Crowther offers a fascinating look at the role of sport as practiced in several important civilizations in the ancient world. He not only probes the games themselves, but explores the ways in which athletics figured into cultural arenas that extended beyond physical prowess to military associations, rituals, status, and politics. Sport in Ancient Times has four distinct parts: the Prehistoric Age, historic Greece, ancient Italy, and the Byzantine Empire. Beginning with the earliest civilizations, Crowther examines the military and recreational aspects of sports in prehistoric Egypt, with brief references to other river-valley cultures in Sumeria, Mesopotamia, and Persia. He looks at the rituals of Cretan bull-leaping and boxing in the Bronze Age, the high status of sports in Mycenaean Greece, and the funeral games in the Trojan War as described by the epic poet Homer.
In what he terms the historic period, Crowther examines the significance of the ancient Olympic Games, the events of Greek athletics, and the attitude of other civilizations (notably Rome) towards them. He attempts to discover to what extent the Romans believed in the famous ideal of Juvenal, a sound mind in a sound body, and discusses the significance of the famous Baths not only for sport, but also for culture and society. He likewise explores the Roman emphasis on spectator sports and the use of gladiatorial contests and chariot racing for political purposes (the concept of bread and games). The section on the Byzantine Empire focuses, notably, on chariot racing and the riots at sporting contests--riots reminiscent of crowd violence in modern sports such as soccer.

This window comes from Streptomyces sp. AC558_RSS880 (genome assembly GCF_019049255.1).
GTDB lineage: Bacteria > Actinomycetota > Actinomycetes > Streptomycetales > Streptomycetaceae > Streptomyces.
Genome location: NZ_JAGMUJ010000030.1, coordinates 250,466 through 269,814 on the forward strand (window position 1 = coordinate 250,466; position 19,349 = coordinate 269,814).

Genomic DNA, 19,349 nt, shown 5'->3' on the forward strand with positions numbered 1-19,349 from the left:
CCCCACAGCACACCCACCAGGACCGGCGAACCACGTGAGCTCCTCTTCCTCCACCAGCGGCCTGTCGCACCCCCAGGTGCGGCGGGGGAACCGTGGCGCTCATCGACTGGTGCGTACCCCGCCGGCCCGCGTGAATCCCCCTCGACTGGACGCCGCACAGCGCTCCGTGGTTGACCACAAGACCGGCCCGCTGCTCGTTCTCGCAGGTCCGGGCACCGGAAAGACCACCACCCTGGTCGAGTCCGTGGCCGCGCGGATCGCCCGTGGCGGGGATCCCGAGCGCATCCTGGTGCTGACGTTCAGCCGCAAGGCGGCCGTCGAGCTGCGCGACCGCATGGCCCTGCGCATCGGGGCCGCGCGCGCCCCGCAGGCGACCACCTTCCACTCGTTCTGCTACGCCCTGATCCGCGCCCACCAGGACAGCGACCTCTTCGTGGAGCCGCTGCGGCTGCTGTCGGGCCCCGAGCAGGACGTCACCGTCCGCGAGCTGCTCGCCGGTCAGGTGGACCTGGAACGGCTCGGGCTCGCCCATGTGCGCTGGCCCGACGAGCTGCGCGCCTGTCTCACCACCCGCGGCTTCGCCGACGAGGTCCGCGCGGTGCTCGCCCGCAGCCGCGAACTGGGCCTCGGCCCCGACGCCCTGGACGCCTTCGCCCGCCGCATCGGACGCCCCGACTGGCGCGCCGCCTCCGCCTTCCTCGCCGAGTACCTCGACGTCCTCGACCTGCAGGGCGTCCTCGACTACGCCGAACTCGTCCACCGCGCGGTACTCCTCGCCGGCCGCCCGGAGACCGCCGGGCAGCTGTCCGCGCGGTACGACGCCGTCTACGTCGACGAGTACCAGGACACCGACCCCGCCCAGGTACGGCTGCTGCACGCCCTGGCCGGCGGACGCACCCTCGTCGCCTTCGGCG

Crowther closes with perspectives that bring to life some of the issues revealed in previous chapters. These include a comparison of the social status and significance of a famous Olympic athlete (Milo), a Roman gladiator (Hermes), and a Byzantine chariot racer (Porphyrius). He also addresses the changing role of women in sports in antiquity. Women were prominent in sport in Egypt, for example, but almost entirely absent from the ancient Olympic Games. The final chapter discusses team sports and ball games. Although these were comparatively rare in the ancient world, one may see in those that did exist the forerunners of modern football and hockey.
About the Author:
Nigel B. Crowther is Professor of Classical Studies at the University of Western Ontario.